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You don’t like having the FBI knocking on your door at 6 am in the morning. Surprisingly, nor does your usual cybercriminal. That is why they hide (at least the good ones), for example, behind layers of proxies, VPNs, or TOR nodes.

Their IP address will never be exposed directly to the target’s machine. Cybercriminals will always use third-party IP addresses to deliver their attacks.

There are countless ways to deliver cyberattacks. But one thing is common to all of them. The need for a pool of IP addresses to serve as a medium. Criminals need IP addresses to deliver distributed denial of service attacks.

Criminals need IP addresses to hide behind when probing services. Criminals need IP addresses to attempt brute force attacks. Criminals need IP addresses to run bot networks and services. In a nutshell, criminals need to maintain IP addresses under their control for pretty much anything. It is their most important asset and is the ammo they need to deliver attacks.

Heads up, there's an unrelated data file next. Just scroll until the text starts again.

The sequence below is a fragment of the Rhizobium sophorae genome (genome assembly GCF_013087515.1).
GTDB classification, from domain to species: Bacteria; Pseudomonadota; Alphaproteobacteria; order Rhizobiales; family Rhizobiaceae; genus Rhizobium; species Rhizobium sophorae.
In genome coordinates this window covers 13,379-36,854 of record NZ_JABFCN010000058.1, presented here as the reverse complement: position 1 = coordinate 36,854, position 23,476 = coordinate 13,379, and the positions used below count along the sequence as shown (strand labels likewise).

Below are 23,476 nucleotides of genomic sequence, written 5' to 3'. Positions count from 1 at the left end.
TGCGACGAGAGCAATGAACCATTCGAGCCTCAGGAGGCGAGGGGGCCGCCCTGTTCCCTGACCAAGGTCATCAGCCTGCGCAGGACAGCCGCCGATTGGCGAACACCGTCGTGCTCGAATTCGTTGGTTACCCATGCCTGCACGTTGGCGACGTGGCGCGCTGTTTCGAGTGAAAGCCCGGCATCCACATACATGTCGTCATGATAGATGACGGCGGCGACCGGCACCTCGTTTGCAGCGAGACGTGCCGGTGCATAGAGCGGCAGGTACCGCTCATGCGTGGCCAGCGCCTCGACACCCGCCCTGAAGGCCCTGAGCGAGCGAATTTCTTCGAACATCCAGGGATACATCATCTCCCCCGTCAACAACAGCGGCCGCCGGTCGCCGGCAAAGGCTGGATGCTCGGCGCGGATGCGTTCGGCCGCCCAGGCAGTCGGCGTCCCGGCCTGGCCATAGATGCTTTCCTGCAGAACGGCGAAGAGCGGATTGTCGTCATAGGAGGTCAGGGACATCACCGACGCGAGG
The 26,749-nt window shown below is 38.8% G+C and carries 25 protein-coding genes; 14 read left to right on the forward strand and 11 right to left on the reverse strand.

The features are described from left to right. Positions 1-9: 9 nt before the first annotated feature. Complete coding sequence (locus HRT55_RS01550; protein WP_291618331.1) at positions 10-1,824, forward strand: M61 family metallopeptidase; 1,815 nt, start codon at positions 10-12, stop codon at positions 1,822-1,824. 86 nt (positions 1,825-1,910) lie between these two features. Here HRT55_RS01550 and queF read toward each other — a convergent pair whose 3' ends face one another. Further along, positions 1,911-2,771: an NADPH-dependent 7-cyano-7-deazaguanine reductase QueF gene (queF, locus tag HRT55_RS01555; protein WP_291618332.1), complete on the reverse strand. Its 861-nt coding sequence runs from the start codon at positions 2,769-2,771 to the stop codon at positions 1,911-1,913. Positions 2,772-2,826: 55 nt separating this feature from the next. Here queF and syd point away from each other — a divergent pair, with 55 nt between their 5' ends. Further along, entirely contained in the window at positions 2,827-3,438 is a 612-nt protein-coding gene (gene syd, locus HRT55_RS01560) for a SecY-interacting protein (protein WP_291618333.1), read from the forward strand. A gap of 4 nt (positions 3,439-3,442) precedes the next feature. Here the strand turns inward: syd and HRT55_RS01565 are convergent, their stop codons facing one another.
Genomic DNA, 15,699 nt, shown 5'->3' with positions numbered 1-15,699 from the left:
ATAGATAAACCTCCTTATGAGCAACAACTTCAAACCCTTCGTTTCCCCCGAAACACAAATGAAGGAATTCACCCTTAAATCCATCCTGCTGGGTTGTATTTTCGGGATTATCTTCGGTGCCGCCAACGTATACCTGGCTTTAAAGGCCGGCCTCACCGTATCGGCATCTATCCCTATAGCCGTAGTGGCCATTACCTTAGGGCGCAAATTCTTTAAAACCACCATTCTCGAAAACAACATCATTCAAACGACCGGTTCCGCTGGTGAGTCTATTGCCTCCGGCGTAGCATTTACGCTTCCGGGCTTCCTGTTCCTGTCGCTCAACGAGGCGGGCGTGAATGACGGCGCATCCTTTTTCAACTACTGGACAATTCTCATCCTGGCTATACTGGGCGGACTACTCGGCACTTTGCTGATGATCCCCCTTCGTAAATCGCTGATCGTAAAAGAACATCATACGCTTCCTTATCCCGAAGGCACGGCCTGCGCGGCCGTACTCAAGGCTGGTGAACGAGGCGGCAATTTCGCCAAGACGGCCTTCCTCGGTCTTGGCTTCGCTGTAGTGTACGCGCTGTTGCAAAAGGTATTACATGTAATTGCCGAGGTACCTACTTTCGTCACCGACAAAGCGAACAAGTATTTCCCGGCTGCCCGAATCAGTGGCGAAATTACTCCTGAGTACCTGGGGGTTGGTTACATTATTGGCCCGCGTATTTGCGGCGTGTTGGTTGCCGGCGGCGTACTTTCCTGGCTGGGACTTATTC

So how do cybercriminals get their hand on those infamous IP addresses, and what does this cost them? Here are some examples.

“admin/admin”

Hijacking machines and more specifically networks of IoT devices. Poorly secured and managed fleets of IoT devices left with default access credentials and outdated firmware are the perfect target for that. Easy way to zombify a large number of devices, freshly served for DDoS attacks…hey “smart” security cameras…we are watching you!

images from Hacker News